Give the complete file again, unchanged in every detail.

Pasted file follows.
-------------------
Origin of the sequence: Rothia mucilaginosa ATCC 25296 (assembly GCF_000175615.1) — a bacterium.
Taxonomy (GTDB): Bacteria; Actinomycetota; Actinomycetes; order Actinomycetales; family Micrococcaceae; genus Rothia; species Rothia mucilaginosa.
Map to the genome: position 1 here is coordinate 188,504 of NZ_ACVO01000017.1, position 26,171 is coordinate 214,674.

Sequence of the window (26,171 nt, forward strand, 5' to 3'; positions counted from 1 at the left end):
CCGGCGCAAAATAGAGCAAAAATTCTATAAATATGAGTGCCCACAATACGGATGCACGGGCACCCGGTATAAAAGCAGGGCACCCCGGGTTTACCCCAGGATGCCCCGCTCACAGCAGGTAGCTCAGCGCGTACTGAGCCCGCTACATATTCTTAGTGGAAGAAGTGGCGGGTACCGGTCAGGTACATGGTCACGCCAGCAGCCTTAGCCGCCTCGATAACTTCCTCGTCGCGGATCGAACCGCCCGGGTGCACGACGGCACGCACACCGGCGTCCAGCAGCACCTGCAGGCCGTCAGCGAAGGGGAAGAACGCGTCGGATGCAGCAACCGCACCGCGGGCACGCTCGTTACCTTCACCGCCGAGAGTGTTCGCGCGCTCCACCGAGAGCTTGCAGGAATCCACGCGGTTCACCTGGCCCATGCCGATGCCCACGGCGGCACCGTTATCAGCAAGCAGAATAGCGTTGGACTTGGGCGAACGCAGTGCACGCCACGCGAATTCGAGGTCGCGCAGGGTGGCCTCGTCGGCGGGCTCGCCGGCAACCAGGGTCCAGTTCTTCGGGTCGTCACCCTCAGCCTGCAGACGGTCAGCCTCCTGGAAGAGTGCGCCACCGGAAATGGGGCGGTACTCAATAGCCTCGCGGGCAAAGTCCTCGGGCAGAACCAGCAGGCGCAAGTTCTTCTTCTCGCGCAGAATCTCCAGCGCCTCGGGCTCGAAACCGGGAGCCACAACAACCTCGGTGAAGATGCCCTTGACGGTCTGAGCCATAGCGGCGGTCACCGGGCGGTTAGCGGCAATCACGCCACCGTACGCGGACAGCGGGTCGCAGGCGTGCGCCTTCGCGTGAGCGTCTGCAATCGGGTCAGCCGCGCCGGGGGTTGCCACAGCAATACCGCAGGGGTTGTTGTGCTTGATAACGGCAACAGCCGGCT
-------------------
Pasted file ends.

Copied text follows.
Origin of the sequence: Rothia mucilaginosa ATCC 25296 (assembly GCF_000175615.1) — a bacterium.
Taxonomy (GTDB): Bacteria; Actinomycetota; Actinomycetes; order Actinomycetales; family Micrococcaceae; genus Rothia; species Rothia mucilaginosa.
Map to the genome: position 1 here is coordinate 188,504 of NZ_ACVO01000017.1, position 26,171 is coordinate 214,674.

Sequence of the window (26,171 nt, forward strand, 5' to 3'; positions counted from 1 at the left end):
CCGGCGCAAAATAGAGCAAAAATTCTATAAATATGAGTGCCCACAATACGGATGCACGGGCACCCGGTATAAAAGCAGGGCACCCCGGGTTTACCCCAGGATGCCCCGCTCACAGCAGGTAGCTCAGCGCGTACTGAGCCCGCTACATATTCTTAGTGGAAGAAGTGGCGGGTACCGGTCAGGTACATGGTCACGCCAGCAGCCTTAGCCGCCTCGATAACTTCCTCGTCGCGGATCGAACCGCCCGGGTGCACGACGGCACGCACACCGGCGTCCAGCAGCACCTGCAGGCCGTCAGCGAAGGGGAAGAACGCGTCGGATGCAGCAACCGCACCGCGGGCACGCTCGTTACCTTCACCGCCGAGAGTGTTCGCGCGCTCCACCGAGAGCTTGCAGGAATCCACGCGGTTCACCTGGCCCATGCCGATGCCCACGGCGGCACCGTTATCAGCAAGCAGAATAGCGTTGGACTTGGGCGAACGCAGTGCACGCCACGCGAATTCGAGGTCGCGCAGGGTGGCCTCGTCGGCGGGCTCGCCGGCAACCAGGGTCCAGTTCTTCGGGTCGTCACCCTCAGCCTGCAGACGGTCAGCCTCCTGGAAGAGTGCGCCACCGGAAATGGGGCGGTACTCAATAGCCTCGCGGGCAAAGTCCTCGGGCAGAACCAGCAGGCGCAAGTTCTTCTTCTCGCGCAGAATCTCCAGCGCCTCGGGCTCGAAACCGGGAGCCACAACAACCTCGGTGAAGATGCCCTTGACGGTCTGAGCCATAGCGGCGGTCACCGGGCGGTTAGCGGCAATCACGCCACCGTACGCGGACAGCGGGTCGCAGGCGTGCGCCTTCGCGTGAGCGTCTGCAATCGGGTCAGCCGCGCCGGGGGTTGCCACAGCAATACCGCAGGGGTTGTTGTGCTTGATAACGGCAACAGCCGGCT